(Diet problem): A dietician wishes to mix two types of foods in such a way that vitamin contents of the mixture contain atleast $$8$$ units of vitamin A and $$10$$ units of vitamin C. Food I contains $$2$$ units/kg of vitamin A and $$1$$ unit/kg of vitamin C. Food II contains $$1$$ unit/kg of vitamin A and $$2$$ units/kg of vitamin C. It costs $$Rs 50$$ per kg to purchase Food I and $$Rs. 70$$ per kg to purchase Food II. Formulate this problem as a linear programming problem to minimise the cost of such a mixture.


Let the mixture contain $$x$$ kg of Food I and $$y$$ kg of Food II. Clearly, $$x \geq 0,y \geq 0$$. We make the following table from the given data:
Vitamins A (units/ kg)$$2$$$$1$$$$8$$
Vitaminc C (units/ kg)$$1$$$$2$$$$10$$
Cost (Rs/ kg)$$50$$$$70$$
Since the mixture must contain at least $$8$$ units of vitamin A and $$10$$ units of vitamin C, we have the constraints:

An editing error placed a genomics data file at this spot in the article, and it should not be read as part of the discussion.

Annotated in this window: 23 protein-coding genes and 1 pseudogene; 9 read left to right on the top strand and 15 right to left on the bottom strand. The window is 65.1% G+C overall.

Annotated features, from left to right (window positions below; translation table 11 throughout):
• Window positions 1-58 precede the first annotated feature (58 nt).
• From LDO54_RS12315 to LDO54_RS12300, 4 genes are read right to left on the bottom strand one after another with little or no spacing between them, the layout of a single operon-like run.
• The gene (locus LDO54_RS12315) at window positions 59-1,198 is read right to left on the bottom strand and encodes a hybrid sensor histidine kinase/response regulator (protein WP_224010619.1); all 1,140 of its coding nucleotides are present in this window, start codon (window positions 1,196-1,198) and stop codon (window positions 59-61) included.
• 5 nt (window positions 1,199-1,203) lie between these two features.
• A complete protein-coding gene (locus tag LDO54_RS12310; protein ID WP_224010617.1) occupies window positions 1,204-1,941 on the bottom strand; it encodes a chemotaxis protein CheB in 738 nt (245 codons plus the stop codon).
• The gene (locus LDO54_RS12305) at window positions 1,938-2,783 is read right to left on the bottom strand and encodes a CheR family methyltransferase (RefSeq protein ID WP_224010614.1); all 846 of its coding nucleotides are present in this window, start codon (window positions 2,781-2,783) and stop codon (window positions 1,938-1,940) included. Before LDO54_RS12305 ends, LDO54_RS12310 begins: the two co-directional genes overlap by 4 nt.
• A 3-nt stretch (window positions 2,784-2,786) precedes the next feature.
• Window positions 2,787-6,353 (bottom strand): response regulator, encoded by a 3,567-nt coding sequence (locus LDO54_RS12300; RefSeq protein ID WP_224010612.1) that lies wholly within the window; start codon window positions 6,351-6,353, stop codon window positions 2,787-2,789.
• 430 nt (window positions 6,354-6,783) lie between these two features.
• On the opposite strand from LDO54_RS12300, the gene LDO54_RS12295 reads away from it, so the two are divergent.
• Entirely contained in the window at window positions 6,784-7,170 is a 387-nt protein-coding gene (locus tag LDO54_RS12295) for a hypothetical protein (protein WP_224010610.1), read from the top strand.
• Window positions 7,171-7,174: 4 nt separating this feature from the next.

$$2x + y \geq 8$$
$$x + 2y \geq 10$$
Total cost $$Z$$ of purchasing $$x$$ kg of food I and $$y$$ kg of Food II is
$$Z = 50x 70y$$
Hence, the mathematical formulation of the problem is:
Minimise $$Z = 50x + 70y ... (1)$$
subject to the constraints :
$$2x + y \geq 8 ... (2)$$
$$x + 2y \geq 10 ... (3)$$
$$x, y \geq 0 ... (4)$$
Let us the graph the inequalities $$(2)$$ to $$(4)$$. The feasible region determined by the system is shown in the Fig. Here again, observe that the feasible region is unbounded.
Let us evaluate $$Z$$ at the corner points $$A(0,8), B(2,4)$$ and $$C(10,0)$$.
Corner Point$$Z = 50x + 70y$$
$$(0, 8)$$$$560$$
$$(2, 4)$$$$380\leftarrow Minimum$$
$$(10, 0)$$$$500$$
In the table, we find that smallest value of $$Z$$ is $$380$$ at the point $$(2,4)$$. Can we say that the minimum value of $$Z$$ is $$380$$? Remember that the feasible region is unbounded. Therefore, we have to draw the graph of the inequality
$$50x + 70y < 380$$ i.e., $$5x + 7y < 38$$
to check whether the resulting open half plane has any point common with the feasible region. From the Fig, we see that it has no points in common.
Thus, the minimum value of $$Z$$ is $$380$$ attained at the point $$(2, 4)$$. Hence, the optimal mixing strategy for the dietician would be to mix $$2$$ kg of Food I and $$4\ kg$$ of Food II,and with this strategy, the minimum cost of the mixture will be $$Rs. 380$$.


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